We previously demonstrated that microcracks occurred in common with resorption spaces more often than expected by chance, and proposed that fatigue damage initiates remodeling events. However, it was possible that cracks accumulated at sites of preexisting resorption spaces and did not initiate new remodeling. The goal of this work was to determine whether osteonal remodeling follows the accumulation of microcracks, as expected if microcracks are responsible for initiation of bone remodeling, or if it precedes microdamage accumulation. A three-point bending load was applied to the left limb of 13 dogs for 10 000 cycles at 2 Hz with 2500 microstrain on the cranial radial surface. The right limb was loaded in the same manner eight days later, and the dogs sacrificed immediately after the second loading episode. A nonloaded groups (n = 7) was used as an external control. Radü were strained en bloc for microdamage; parameters related to bone resorption, microdamage accumulation, and the association of damage and resorption were collected. The data demonstrate a significant increase in new remodeling events subsequent to the generation of microdamage. This temporal relationship between microcracks and resorption spaces is inconsistent with the hypothesis that cracks localize at sites of preexisting resorption spaces. This demonstrates that bone remodeling occurs preferentially in fatiguedamaged regions, and supports a direct cause and effect relationship between the initiation of microdamage in bone and its repair.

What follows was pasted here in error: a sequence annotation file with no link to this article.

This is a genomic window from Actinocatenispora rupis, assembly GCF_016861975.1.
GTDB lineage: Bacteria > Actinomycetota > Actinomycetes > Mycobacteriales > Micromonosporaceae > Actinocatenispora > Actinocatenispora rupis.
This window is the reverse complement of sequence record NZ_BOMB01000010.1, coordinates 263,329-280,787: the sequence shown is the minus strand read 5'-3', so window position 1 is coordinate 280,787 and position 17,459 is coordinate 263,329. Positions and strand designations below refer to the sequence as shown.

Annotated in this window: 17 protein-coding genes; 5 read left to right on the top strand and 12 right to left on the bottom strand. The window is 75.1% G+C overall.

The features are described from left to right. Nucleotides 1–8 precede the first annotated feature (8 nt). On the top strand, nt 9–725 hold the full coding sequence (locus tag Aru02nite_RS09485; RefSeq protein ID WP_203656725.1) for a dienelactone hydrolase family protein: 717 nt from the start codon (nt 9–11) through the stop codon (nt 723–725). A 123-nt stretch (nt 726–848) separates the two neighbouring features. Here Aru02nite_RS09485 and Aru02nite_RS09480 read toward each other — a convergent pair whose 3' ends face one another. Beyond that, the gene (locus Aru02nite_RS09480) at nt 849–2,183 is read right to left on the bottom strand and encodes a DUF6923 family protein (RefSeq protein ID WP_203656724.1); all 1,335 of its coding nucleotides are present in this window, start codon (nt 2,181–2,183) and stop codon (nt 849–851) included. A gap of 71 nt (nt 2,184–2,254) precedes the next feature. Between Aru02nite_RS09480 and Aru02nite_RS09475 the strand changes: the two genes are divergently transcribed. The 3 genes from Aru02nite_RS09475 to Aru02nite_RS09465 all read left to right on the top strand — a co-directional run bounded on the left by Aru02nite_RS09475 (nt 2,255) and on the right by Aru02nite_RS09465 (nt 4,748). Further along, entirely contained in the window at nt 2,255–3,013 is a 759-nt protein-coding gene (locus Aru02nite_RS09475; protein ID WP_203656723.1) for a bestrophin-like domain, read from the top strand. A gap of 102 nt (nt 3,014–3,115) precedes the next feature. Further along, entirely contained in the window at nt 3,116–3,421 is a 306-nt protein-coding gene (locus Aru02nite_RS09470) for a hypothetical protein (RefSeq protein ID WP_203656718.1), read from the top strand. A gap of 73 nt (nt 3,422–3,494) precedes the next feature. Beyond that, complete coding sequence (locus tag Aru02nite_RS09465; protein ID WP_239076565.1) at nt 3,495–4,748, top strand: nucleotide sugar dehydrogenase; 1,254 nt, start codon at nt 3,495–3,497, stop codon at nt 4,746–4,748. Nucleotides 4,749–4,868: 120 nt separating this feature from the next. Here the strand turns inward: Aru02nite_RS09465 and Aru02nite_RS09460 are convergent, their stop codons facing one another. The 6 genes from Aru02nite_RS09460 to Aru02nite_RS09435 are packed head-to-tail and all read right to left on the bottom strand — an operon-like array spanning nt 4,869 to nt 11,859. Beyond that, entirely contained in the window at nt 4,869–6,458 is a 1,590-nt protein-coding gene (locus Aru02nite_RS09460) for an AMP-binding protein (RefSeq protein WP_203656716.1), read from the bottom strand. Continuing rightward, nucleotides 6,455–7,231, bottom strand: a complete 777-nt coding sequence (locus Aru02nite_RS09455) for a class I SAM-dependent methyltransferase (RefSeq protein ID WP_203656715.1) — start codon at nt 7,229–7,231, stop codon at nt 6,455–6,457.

Microdamage; Bone remodeling; Fatigue; Repair